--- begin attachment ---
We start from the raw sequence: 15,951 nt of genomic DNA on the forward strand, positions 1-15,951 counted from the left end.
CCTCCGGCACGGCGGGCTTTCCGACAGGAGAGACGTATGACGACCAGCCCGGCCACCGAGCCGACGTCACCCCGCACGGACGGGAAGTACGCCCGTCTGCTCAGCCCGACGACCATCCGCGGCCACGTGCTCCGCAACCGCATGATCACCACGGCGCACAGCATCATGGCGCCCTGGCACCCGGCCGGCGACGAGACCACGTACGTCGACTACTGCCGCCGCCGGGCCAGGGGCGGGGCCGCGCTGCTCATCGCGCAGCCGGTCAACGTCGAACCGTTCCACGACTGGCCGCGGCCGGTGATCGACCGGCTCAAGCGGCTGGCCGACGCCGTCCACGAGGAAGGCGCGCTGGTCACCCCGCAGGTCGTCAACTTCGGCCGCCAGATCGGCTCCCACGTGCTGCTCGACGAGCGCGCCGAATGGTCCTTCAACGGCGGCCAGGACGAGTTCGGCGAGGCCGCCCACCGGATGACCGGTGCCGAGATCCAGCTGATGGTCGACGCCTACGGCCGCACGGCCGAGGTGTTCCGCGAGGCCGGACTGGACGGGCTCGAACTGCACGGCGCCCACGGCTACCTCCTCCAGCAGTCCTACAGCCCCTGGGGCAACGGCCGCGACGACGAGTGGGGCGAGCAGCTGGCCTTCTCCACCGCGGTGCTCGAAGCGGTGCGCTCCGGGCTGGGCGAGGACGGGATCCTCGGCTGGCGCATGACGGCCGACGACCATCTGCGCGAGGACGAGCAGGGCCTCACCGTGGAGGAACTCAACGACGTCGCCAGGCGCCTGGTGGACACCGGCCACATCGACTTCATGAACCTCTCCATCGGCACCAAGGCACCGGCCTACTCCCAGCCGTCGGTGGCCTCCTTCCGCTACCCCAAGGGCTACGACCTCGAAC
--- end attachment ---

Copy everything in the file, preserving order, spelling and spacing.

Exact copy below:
We start from the raw sequence: 15,951 nt of genomic DNA on the forward strand, positions 1-15,951 counted from the left end.
CCTCCGGCACGGCGGGCTTTCCGACAGGAGAGACGTATGACGACCAGCCCGGCCACCGAGCCGACGTCACCCCGCACGGACGGGAAGTACGCCCGTCTGCTCAGCCCGACGACCATCCGCGGCCACGTGCTCCGCAACCGCATGATCACCACGGCGCACAGCATCATGGCGCCCTGGCACCCGGCCGGCGACGAGACCACGTACGTCGACTACTGCCGCCGCCGGGCCAGGGGCGGGGCCGCGCTGCTCATCGCGCAGCCGGTCAACGTCGAACCGTTCCACGACTGGCCGCGGCCGGTGATCGACCGGCTCAAGCGGCTGGCCGACGCCGTCCACGAGGAAGGCGCGCTGGTCACCCCGCAGGTCGTCAACTTCGGCCGCCAGATCGGCTCCCACGTGCTGCTCGACGAGCGCGCCGAATGGTCCTTCAACGGCGGCCAGGACGAGTTCGGCGAGGCCGCCCACCGGATGACCGGTGCCGAGATCCAGCTGATGGTCGACGCCTACGGCCGCACGGCCGAGGTGTTCCGCGAGGCCGGACTGGACGGGCTCGAACTGCACGGCGCCCACGGCTACCTCCTCCAGCAGTCCTACAGCCCCTGGGGCAACGGCCGCGACGACGAGTGGGGCGAGCAGCTGGCCTTCTCCACCGCGGTGCTCGAAGCGGTGCGCTCCGGGCTGGGCGAGGACGGGATCCTCGGCTGGCGCATGACGGCCGACGACCATCTGCGCGAGGACGAGCAGGGCCTCACCGTGGAGGAACTCAACGACGTCGCCAGGCGCCTGGTGGACACCGGCCACATCGACTTCATGAACCTCTCCATCGGCACCAAGGCACCGGCCTACTCCCAGCCGTCGGTGGCCTCCTTCCGCTACCCCAAGGGCTACGACCTCGAAC